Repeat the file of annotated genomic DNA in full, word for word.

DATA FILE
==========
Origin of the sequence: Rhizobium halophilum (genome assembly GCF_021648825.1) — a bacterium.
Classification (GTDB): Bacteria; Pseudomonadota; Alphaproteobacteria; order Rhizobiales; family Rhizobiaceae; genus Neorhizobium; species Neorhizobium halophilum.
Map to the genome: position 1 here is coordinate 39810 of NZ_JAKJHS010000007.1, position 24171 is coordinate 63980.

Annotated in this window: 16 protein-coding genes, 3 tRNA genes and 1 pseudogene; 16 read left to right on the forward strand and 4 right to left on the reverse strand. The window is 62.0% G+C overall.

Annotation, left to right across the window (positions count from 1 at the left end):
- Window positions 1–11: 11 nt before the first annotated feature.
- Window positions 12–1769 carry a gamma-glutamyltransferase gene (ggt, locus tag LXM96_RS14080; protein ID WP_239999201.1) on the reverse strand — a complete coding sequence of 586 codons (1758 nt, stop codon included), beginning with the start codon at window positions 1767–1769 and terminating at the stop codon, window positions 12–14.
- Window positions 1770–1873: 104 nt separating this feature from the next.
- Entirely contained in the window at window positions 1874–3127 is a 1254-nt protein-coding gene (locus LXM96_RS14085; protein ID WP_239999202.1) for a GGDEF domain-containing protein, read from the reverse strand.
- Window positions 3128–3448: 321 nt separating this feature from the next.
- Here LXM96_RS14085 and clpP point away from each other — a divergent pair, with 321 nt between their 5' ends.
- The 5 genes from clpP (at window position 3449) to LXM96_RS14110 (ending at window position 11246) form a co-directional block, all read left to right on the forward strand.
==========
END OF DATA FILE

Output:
Origin of the sequence: Rhizobium halophilum (genome assembly GCF_021648825.1) — a bacterium.
Classification (GTDB): Bacteria; Pseudomonadota; Alphaproteobacteria; order Rhizobiales; family Rhizobiaceae; genus Neorhizobium; species Neorhizobium halophilum.
Map to the genome: position 1 here is coordinate 39810 of NZ_JAKJHS010000007.1, position 24171 is coordinate 63980.

Annotated in this window: 16 protein-coding genes, 3 tRNA genes and 1 pseudogene; 16 read left to right on the forward strand and 4 right to left on the reverse strand. The window is 62.0% G+C overall.

Annotation, left to right across the window (positions count from 1 at the left end):
- Window positions 1–11: 11 nt before the first annotated feature.
- Window positions 12–1769 carry a gamma-glutamyltransferase gene (ggt, locus tag LXM96_RS14080; protein ID WP_239999201.1) on the reverse strand — a complete coding sequence of 586 codons (1758 nt, stop codon included), beginning with the start codon at window positions 1767–1769 and terminating at the stop codon, window positions 12–14.
- Window positions 1770–1873: 104 nt separating this feature from the next.
- Entirely contained in the window at window positions 1874–3127 is a 1254-nt protein-coding gene (locus LXM96_RS14085; protein ID WP_239999202.1) for a GGDEF domain-containing protein, read from the reverse strand.
- Window positions 3128–3448: 321 nt separating this feature from the next.
- Here LXM96_RS14085 and clpP point away from each other — a divergent pair, with 321 nt between their 5' ends.
- The 5 genes from clpP (at window position 3449) to LXM96_RS14110 (ending at window position 11246) form a co-directional block, all read left to right on the forward strand.